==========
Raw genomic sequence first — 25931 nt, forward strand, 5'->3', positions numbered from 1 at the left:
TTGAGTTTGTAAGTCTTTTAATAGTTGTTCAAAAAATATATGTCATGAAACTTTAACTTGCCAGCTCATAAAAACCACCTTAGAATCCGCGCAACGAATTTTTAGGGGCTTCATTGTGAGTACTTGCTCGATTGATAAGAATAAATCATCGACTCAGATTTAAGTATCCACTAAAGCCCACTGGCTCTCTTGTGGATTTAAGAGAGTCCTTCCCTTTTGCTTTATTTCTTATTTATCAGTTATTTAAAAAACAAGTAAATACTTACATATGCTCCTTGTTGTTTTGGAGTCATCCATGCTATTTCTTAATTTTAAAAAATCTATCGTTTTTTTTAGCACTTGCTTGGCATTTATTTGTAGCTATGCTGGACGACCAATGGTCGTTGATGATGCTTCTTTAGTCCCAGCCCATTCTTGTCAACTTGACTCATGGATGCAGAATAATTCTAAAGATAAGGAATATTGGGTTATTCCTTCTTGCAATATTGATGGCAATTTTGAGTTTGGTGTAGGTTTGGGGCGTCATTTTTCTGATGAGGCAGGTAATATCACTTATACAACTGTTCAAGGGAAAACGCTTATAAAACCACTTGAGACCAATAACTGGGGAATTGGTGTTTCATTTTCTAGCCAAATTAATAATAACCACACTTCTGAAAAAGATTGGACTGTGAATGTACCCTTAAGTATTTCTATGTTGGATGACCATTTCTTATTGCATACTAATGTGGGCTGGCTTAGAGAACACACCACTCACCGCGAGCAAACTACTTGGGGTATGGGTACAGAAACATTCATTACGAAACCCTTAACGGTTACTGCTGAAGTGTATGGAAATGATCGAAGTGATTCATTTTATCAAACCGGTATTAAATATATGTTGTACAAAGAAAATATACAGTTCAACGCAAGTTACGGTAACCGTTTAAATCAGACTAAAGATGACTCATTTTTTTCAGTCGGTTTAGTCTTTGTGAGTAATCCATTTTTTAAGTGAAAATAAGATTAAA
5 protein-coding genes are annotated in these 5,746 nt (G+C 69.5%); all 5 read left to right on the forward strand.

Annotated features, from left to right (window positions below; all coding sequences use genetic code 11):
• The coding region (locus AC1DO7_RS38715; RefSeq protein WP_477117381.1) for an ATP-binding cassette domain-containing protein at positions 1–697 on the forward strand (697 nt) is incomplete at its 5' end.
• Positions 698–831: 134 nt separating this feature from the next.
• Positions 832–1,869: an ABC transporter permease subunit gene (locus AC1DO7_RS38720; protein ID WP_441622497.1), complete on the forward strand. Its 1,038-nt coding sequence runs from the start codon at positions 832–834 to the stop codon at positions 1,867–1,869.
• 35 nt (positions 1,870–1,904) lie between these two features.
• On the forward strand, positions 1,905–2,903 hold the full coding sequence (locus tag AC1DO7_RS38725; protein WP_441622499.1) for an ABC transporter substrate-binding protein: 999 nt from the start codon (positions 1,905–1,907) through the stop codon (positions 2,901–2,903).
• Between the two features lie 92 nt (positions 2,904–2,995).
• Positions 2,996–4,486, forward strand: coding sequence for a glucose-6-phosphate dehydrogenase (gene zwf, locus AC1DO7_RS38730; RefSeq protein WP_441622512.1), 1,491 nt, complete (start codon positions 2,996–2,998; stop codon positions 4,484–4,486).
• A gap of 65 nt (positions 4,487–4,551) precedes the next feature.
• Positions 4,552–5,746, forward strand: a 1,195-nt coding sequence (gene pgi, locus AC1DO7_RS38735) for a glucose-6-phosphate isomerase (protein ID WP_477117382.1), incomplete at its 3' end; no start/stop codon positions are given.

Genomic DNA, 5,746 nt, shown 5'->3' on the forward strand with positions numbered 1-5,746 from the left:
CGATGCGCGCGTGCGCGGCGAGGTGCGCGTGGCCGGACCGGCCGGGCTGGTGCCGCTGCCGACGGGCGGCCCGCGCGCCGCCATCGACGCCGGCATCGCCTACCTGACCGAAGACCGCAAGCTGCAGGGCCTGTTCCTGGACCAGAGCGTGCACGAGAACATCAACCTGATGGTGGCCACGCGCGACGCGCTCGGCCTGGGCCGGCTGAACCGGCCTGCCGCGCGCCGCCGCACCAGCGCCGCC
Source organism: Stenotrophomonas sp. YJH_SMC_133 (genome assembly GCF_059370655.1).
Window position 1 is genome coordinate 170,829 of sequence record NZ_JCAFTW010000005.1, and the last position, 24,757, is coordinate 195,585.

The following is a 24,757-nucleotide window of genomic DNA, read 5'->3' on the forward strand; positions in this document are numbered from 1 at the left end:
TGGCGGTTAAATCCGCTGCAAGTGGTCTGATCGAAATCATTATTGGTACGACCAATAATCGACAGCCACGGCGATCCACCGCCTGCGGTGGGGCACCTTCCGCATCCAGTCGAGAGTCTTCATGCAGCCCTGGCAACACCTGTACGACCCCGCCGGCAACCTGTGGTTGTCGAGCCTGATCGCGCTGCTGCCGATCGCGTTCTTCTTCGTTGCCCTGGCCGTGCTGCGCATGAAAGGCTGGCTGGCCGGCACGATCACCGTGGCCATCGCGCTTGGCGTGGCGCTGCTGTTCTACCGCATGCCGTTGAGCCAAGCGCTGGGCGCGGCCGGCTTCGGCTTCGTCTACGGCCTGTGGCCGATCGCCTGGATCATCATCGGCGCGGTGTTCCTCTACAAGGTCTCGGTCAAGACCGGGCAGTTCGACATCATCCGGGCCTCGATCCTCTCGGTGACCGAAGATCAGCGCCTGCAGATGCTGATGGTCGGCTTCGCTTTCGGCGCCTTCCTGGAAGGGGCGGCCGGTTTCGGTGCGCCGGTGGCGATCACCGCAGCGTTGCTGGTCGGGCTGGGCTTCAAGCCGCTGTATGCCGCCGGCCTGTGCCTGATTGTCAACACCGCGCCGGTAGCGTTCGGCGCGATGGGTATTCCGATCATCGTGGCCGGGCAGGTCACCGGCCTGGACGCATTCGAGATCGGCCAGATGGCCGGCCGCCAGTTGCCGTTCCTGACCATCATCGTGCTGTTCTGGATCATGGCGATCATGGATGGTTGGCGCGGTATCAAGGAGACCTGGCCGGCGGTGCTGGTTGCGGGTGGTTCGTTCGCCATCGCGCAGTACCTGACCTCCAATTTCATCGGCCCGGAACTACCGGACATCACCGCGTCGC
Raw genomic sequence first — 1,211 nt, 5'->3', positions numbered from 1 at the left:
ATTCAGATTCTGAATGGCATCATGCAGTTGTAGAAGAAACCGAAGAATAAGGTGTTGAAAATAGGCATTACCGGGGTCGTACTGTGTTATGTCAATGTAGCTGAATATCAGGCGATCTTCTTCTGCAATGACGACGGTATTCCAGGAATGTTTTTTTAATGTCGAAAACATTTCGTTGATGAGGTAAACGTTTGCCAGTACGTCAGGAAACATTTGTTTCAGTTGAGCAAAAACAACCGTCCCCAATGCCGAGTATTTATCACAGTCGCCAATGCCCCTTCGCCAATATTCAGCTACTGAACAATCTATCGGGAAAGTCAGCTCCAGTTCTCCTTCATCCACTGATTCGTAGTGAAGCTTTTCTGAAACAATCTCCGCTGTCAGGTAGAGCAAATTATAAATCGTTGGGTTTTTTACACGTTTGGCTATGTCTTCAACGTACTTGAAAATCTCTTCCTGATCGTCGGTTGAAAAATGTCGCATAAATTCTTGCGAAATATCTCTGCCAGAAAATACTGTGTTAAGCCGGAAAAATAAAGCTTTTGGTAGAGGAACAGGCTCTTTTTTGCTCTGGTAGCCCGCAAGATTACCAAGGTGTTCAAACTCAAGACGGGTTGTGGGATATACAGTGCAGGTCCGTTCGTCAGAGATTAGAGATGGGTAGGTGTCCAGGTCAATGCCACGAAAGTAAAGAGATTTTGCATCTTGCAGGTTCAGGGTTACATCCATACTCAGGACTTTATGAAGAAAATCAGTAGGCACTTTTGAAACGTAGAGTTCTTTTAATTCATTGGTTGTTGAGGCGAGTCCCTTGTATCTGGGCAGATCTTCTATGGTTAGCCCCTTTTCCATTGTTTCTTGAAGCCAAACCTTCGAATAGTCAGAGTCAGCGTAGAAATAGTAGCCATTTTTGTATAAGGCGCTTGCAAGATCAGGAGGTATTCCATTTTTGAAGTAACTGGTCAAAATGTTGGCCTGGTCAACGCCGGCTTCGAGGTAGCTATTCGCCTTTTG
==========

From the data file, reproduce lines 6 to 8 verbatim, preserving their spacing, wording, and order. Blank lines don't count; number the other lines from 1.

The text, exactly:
• Positions 698–831: 134 nt separating this feature from the next.
• Positions 832–1,869: an ABC transporter permease subunit gene (locus AC1DO7_RS38720; protein ID WP_441622497.1), complete on the forward strand. Its 1,038-nt coding sequence runs from the start codon at positions 832–834 to the stop codon at positions 1,867–1,869.
• 35 nt (positions 1,870–1,904) lie between these two features.